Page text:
Thursday, December 24, 2009

Christmas is Coming by Tim Graf (11)

How does the song go? "God rest you merry, gentlemen / Let nothing you dismay / For Jesus Christ our Savior / Was born upon this day"? I think that's how it goes. The song lies of course; Jesus wasn't really born on Christmas (assuming the song only makes sense if sung on Christmas). Nobody knows when Jesus was born. I suppose he could have been born on Christmas, but it seems unlikely, given all of his other options. In Russia, Jesus was born in January.

And according to that other song, there are twelve days of Christmas. (Someone told me not long ago that people have calculated how much it would cost to buy all of the gifts mentioned in that song. The answer: some ungodly amount.) I honestly had no idea why Christmas had twelve days or what that was all about, until a few minutes ago, in fact. I'd always kind of assumed it was some sort of expectant waiting period leading up to Christmas Day, kind of like Advent, except set to a catchy tune. And I suppose Christmas Day, December 25, is really Christmas, but in my family that has always seemed (to me at least) more true of Christmas Eve. By evening on Christmas Day we're tired of celebrating.

So anyway, I had always thought the twelve days of Christmas ended with Christmas Day, and I expect most Americans do too. They actually begin with December 25 and end on January 5, AKA Twelfth Night, the day before Epiphany (January 6). It pains me to try to expound on what any of these dates mean, since they mean different things to different churches and in some cases don't even fall on the same days. I can tell you that the most important event in the liturgical calendar of the Eastern church is without question Pascha (their name for Easter). I don't know where the Nativity ranks in the hierarchy, but I've always found it amusing that eight days after Christ's birth the Eastern Orthodox celebrate his circumcision. On the other hand, there are Christian churches and denominations out there that do not observe any of these holidays because they're not in the Bible.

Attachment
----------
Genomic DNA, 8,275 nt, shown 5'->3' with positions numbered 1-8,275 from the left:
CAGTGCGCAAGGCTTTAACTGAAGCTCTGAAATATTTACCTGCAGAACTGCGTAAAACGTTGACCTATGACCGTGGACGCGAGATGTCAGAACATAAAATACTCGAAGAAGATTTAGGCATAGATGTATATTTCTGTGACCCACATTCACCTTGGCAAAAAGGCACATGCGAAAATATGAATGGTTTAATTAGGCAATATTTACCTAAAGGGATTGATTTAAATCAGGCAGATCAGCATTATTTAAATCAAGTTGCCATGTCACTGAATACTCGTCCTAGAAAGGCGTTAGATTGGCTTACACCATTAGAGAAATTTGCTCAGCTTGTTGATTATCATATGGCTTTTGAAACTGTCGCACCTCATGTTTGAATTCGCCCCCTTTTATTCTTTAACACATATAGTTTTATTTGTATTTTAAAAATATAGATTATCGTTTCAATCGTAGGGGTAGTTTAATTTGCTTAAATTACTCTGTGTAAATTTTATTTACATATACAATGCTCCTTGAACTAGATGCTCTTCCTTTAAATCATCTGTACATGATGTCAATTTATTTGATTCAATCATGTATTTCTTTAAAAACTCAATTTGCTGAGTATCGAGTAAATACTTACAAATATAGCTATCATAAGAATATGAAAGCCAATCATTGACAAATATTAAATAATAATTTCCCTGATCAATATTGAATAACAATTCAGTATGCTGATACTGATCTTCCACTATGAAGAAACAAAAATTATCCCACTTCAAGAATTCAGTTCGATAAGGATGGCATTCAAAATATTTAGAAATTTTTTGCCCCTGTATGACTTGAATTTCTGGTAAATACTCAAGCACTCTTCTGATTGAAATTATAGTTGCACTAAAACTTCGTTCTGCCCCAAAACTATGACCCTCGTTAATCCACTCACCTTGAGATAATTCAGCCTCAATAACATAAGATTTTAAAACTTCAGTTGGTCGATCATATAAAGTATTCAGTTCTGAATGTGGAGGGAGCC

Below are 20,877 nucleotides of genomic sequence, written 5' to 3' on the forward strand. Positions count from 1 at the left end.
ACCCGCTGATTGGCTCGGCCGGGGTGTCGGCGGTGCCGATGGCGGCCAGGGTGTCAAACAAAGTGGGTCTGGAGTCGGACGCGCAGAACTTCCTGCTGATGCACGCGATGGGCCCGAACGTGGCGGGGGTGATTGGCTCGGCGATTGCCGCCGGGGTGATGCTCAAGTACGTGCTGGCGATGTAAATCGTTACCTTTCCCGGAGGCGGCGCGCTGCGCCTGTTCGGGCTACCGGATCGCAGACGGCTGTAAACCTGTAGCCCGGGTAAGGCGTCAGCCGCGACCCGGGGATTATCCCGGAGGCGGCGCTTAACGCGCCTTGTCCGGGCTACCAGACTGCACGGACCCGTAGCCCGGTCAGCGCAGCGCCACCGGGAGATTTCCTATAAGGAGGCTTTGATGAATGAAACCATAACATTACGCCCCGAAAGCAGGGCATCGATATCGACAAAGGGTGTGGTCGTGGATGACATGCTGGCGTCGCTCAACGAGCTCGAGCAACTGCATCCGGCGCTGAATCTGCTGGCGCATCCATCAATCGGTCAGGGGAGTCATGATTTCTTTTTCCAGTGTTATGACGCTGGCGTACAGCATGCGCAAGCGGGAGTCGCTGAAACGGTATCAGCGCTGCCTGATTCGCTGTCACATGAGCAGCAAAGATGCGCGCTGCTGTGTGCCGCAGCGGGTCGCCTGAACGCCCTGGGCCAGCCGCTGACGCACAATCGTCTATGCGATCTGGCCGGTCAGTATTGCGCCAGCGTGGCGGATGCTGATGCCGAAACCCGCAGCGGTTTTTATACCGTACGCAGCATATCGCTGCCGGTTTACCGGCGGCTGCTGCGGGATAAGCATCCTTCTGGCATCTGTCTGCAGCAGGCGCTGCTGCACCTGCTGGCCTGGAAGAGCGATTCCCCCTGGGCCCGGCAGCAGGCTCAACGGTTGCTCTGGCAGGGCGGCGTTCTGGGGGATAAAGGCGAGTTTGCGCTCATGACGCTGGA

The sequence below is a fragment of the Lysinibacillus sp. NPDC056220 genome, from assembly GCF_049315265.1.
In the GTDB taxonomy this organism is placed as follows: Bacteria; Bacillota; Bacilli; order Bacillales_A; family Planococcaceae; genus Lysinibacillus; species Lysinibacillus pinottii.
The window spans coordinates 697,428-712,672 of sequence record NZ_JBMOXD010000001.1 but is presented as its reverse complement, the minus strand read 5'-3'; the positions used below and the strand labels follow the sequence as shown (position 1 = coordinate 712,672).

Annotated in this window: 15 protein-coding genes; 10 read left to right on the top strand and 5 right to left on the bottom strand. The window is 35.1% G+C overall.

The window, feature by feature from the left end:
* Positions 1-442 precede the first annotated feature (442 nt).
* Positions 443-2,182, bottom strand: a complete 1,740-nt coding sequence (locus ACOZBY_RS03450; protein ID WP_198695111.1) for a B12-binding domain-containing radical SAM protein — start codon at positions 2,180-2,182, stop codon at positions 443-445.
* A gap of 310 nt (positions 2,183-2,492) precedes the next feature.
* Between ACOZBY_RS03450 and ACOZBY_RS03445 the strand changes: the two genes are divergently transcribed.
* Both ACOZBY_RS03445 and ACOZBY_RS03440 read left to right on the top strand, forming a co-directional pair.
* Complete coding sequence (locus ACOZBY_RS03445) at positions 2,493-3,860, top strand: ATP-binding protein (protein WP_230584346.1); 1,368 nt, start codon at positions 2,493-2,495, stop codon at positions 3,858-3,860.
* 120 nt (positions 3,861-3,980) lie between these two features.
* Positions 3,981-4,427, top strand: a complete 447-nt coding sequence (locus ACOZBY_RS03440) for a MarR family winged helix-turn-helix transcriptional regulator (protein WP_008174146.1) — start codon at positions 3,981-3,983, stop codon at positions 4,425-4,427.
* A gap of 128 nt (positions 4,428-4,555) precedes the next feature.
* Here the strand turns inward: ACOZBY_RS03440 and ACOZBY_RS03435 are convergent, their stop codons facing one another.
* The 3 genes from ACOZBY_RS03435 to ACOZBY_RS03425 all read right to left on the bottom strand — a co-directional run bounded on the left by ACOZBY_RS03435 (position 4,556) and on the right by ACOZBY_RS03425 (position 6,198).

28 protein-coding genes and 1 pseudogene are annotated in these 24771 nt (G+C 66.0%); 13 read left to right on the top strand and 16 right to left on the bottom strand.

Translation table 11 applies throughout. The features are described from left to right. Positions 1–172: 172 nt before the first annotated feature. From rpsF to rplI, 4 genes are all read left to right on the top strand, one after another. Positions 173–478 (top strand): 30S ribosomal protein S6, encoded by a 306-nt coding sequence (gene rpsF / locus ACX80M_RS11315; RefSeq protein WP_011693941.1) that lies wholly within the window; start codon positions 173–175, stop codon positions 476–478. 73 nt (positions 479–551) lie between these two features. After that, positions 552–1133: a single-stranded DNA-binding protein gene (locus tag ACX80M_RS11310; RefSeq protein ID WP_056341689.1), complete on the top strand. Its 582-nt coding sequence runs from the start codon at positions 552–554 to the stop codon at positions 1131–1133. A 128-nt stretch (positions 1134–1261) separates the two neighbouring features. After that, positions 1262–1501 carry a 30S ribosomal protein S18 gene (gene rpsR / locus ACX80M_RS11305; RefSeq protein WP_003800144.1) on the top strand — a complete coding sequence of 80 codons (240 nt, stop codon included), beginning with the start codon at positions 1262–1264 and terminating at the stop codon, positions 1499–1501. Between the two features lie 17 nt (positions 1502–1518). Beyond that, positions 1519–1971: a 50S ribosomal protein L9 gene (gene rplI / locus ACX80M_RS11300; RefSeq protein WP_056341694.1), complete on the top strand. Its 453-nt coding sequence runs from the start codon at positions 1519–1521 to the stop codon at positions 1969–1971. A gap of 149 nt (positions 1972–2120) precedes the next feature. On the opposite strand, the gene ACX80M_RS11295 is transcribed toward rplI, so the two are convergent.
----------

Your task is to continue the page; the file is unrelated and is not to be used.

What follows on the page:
I suppose there is value in a community gathering together to expectantly await the commemoration of an event of great import to us. I just wish it wasn't a month long. Christmas today is a bloated colossus of consumerism. I'm also slightly intrigued by the question of when or what Christmas is. About a week and a half ago I said it was Christmas, and my friend Alex told me I was wrong. But was I? To some extent the celebrations had already begun. And how do our ethical obligations to our fellow man change around Christmas, if indeed they do? Christmas is a time we take to be extra nice to people, to visit family and friends we don't normally see, to buy gifts and send cards. Charities appeal to be compassionate because it's Christmas. But there's never a time when you can excuse yourself for being a jackass by saying, "Well, it wasn't Christmas." And what is Black Friday all about? Why do those early-bird sales start at, what, five in the morning? Wouldn't we all be happier if we all made some kind of collective agreement - a social contract, if you will - to sleep in a few extra hours on Black Friday? But then again, what do I know about shopping? I've never worked retail.

I guess what I'm trying to say is: Jesus is going to be born in a couple of days. I hope he likes my sweater.

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